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WORKERS' COMP

Workers’ Comp Claims: Employer Questions Answered

2-minute read

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Ed Grasso

Ed Grasso

6 May 2024

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Hiring new employees is often a sign that your business is growing. As a result, it’s also a sign that you might need to think about workers’ compensation insurance. That often can come with many questions, especially regarding workers’ compensation claims.

We‘ve got answers to some common ones here.

What Happens When an Employee Files a Workers’ Comp Claim?

Typically, the process works like this:

Step 1: The incident is reported to the employer.

If one of your employees suffers an incident, they should notify you of the situation as soon as possible, since you’ll need to document the incident’s date, time, and circumstances.

Step 2: The employee seeks treatment.

Your employee should promptly seek medical treatment for their injuries or illness. The employee's healthcare provider completes a medical report, which is sent directly to the insurance company.

Step 3: A workers’ comp claim is filed.

In most cases, you'll be responsible for filing the employee's workers’ compensation claim with your insurance company. Remember, the claim gets filed against your policy, not you or your company.

Step 4: The insurance company makes a determination.

Your insurance carrier will decide whether the employee's claim is covered, based on the information provided.

If the insurer denies the claim, your employee has the right to appeal the decision.

While the claims process isn't complicated, it could become messy if you skip one of these steps. To ensure that your employees know how workers’ comp insurance works, it's always wise to provide them with workers’ comp training.

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Can an Employer Ask About Workers’ Compensation Claims?

As an employer, you certainly want to protect a new hire from getting hurt, as well as limit any potential workers’ comp claims, so this may seem like a reasonable question.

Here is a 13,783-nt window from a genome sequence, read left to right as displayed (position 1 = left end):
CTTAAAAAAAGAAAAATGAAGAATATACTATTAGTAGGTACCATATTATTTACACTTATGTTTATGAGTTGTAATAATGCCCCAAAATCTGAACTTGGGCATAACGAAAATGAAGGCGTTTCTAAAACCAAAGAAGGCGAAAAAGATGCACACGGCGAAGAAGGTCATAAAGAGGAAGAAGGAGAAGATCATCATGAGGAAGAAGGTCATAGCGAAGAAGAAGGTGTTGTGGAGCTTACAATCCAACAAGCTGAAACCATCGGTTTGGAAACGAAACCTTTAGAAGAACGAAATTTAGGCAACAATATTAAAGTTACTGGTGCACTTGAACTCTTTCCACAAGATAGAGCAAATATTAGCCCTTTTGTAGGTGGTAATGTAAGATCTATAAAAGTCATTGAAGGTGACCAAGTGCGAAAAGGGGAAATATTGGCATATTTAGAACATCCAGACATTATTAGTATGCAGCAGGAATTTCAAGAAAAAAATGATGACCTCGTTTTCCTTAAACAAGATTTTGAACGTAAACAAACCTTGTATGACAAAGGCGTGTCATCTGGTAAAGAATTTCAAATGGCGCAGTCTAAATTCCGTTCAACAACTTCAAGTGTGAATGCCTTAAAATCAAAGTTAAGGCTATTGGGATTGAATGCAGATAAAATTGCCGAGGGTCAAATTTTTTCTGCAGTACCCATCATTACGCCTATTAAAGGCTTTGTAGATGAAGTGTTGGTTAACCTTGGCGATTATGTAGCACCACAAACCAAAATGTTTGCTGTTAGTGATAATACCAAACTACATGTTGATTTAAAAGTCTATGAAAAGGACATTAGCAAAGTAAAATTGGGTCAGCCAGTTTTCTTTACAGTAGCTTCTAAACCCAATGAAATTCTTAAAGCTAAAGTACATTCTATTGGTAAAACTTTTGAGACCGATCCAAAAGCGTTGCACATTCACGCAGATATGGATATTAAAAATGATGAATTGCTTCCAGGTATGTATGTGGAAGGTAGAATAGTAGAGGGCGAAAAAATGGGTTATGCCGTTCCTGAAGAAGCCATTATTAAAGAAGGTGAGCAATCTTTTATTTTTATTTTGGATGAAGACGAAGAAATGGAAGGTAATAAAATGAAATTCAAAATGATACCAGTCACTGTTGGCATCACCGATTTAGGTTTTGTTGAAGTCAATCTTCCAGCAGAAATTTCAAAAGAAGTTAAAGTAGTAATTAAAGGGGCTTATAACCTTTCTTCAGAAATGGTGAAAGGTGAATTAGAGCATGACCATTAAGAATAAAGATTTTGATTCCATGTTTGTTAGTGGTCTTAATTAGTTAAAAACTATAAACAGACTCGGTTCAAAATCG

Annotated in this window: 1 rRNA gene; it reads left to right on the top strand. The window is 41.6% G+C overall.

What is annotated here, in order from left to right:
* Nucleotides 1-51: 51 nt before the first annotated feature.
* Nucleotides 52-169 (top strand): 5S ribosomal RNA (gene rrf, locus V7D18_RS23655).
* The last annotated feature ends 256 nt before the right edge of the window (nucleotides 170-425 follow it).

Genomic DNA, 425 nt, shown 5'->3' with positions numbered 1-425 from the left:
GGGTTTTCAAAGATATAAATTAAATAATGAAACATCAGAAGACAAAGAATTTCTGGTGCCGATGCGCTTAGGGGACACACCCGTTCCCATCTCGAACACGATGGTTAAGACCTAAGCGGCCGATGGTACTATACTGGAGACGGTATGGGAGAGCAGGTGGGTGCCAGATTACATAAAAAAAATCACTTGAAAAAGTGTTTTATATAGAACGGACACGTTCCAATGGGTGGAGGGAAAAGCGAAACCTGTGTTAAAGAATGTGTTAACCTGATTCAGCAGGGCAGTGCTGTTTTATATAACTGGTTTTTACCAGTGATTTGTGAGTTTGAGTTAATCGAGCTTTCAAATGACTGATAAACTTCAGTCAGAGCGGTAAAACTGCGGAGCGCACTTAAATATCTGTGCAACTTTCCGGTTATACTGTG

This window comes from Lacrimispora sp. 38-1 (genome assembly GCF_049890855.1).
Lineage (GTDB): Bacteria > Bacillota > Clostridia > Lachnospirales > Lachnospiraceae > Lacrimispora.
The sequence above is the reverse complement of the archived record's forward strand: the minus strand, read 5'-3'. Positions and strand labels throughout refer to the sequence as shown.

Whether you can ask about previous claims often depends on when the question is asked. According to the Americans with Disabilities Act (ADA), you can’t ask a potential employee about previous workers’ comp claims before making a job offer.

If a candidate accepts your offer, you can ask certain questions about previous claims. It’s important to know that these questions must be consistently asked of all potential employees.

Can an Employer Dispute a Workers' Compensation Claim?

Since claims can affect an employer's workers’ comp costs, an employer may challenge a claim if they suspect that it’s fraudulent, exaggerated, or that it was not job-related. Workers’ compensation laws often differ from state to state, but most states do allow an employer to dispute a workers’ comp claim.

Typically, an adjuster handling the claim will interview an employer. That’s when an employer can raise issues about the validity of the claim. It can be helpful to have records such as incident reports, witness statements, and other documentation available to share with an adjuster.

Can Casual Employees Claim Workers’ Compensation?

A “casual employee” is one who generally doesn’t have a set work schedule or who doesn’t work a set number of hours. In most states, casual workers are not covered by workers’ compensation insurance.

However, laws can vary by state, so we recommend checking the rules in the locales where you run your business.

What is a Non-Compensable Workers' Compensation Claim?

This is a claim that is generally denied because it is not covered under a particular workers’ compensation policy. It can be related to the type of injury or the circumstances under which the injury occurred, such as:

  • Injuries that aren’t related to an employee’s normal work
  • Injuries that occurred outside work
  • Injuries that are self-inflicted
  • Injuries suffered while intentionally violating safety protocols or while committing a crime

More Questions? We Can Help

We know small business insurance can be complicated, especially workers’ comp. That’s why we have an entire section of our online Resource Center dedicated to a wide range of workers’ compensation topics. Here are three we recommend:

If you’re wondering what coverage you might need and what it might cost, we often can get you a quote in just 10 minutes online, 24/7.

And if you’d just like to speak with someone who understands workers’ comp and what it’s like to be a small business owner, we have licensed agents waiting on the phone to answer your questions. They’re here M-F, 8 a.m.-8 p.m., at 855-930-2844.

Ed Grasso

Written by

Ed Grasso

As a 9-year-old at summer camp, I hated it — especially after being pulled screaming from the pool during the swimming competition. While this left me without an aquatic achievement patch, it also inspired the letter to my parents that got me an early release from Camp Willard. That showed me the power of writing. I’ve done my best to use it only for good ever since, such as writing helpful articles for small business owners.

Ed writes on a number of topics such as liability insurance, small business funding, and employee management.

This content is for general, informational purposes only and is not intended to provide legal, tax, accounting, or financial advice. Please obtain expert advice from industry specific professionals who may better understand your business’s needs. Read our full disclaimer

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